At the end of high school I started playing guitar. Dad had an old classical guitar with a broken peg. I bought a steel string replacement peg that got the job done and took an old string off James King's guitar (it is there today). I tuned it to an open chord and played "Wild Thing" and the "American Woman" riff for a while. Then I learned how to do chords with standard tuning and began with Neal Diamond songs and a few Beatles licks.

Then I got to college.
I recieved a scholarship for music. $250 if I played in marching band and concert band and probably something else. It wasn't compelling. I was too busy with engineering coursework for all those groups. I only wanted to play jazz. Unfortunately I could only take the 12:30 rehearsal due to a 1:30 physics class. The 12:30 group is the Jazz Orchestra, usually reserved for upperclassmen. I told the conductors of the two groups and they told me to tryout. I did.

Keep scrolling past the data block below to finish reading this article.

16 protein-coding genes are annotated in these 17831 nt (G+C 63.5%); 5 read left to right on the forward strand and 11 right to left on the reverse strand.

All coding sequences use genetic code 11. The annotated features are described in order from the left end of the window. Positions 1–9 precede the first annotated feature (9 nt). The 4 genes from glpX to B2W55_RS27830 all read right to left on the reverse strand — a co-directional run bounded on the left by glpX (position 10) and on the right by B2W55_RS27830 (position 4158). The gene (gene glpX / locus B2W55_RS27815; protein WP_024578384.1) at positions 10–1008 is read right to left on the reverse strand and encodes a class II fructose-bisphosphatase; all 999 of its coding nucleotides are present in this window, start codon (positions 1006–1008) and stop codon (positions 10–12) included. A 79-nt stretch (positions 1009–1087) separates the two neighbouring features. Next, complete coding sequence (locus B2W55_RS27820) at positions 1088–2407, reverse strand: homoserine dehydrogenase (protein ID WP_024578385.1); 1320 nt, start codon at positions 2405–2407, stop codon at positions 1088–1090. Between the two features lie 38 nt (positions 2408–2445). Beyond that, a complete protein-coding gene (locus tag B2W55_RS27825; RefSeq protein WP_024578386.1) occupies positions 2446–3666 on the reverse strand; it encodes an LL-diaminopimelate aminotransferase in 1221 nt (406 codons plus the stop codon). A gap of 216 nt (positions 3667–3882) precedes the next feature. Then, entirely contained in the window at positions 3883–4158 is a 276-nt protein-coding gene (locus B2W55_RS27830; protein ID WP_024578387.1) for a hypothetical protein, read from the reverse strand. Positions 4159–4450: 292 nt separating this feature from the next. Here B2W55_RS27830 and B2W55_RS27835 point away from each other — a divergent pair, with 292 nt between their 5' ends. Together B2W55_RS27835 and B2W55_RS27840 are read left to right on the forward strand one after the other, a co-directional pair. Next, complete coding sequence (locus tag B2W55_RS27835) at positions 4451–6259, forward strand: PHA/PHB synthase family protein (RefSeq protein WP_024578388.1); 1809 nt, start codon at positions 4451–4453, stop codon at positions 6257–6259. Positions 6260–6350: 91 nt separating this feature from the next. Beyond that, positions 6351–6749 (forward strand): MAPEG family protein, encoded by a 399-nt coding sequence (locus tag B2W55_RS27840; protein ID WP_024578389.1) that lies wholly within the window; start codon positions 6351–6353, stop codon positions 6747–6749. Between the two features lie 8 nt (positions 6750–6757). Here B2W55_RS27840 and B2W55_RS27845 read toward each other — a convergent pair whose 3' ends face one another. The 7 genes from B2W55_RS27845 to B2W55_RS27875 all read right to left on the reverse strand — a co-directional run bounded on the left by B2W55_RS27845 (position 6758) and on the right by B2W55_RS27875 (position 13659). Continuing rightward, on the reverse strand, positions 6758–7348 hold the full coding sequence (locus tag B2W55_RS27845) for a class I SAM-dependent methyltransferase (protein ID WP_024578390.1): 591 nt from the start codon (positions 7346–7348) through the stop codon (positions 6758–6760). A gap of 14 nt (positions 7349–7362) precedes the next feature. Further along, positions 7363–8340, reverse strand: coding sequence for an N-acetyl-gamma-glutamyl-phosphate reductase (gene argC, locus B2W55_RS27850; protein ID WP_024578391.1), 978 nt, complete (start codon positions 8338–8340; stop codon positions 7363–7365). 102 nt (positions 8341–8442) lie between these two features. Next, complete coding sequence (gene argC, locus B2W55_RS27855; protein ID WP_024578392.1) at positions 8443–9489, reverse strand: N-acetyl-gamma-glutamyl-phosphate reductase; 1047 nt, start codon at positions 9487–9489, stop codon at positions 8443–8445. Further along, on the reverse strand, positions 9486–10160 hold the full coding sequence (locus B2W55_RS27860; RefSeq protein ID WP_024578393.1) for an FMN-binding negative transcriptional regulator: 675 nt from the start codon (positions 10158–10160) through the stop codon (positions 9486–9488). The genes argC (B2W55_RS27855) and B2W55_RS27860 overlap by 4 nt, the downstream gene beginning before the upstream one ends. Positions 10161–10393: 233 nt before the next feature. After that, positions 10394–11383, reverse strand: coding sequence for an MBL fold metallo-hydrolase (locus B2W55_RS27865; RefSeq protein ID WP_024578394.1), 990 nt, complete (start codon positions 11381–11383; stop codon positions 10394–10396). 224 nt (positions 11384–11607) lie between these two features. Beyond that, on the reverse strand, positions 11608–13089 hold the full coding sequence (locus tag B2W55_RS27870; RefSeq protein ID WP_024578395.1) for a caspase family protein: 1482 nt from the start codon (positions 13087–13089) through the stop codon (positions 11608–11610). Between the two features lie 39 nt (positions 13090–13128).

And I made it. The jazz orchestra transformed my musical life. Suddenly music I played was alive. The band could really play. It was awesome. I got in because all the seniors had graduated and the 'bone department was understaffed. But it was amazing. That first day we played "The Cheese that Time Forgot" to audition rhythm section candidates and the first time the trumpets blasted the barn-burning opening lick I stopped playing it was so good to me. Dr. Gudmunson was a great conductor who pushed his students and band to do their best. He's also hilarious. I also played in a jazz combo he coached where I really learned about changes and arrangement and stuff. I learned more about music that year than any other time in my life. I was playing in several groups with people much better than I, going to jam sessions once a week and loving it.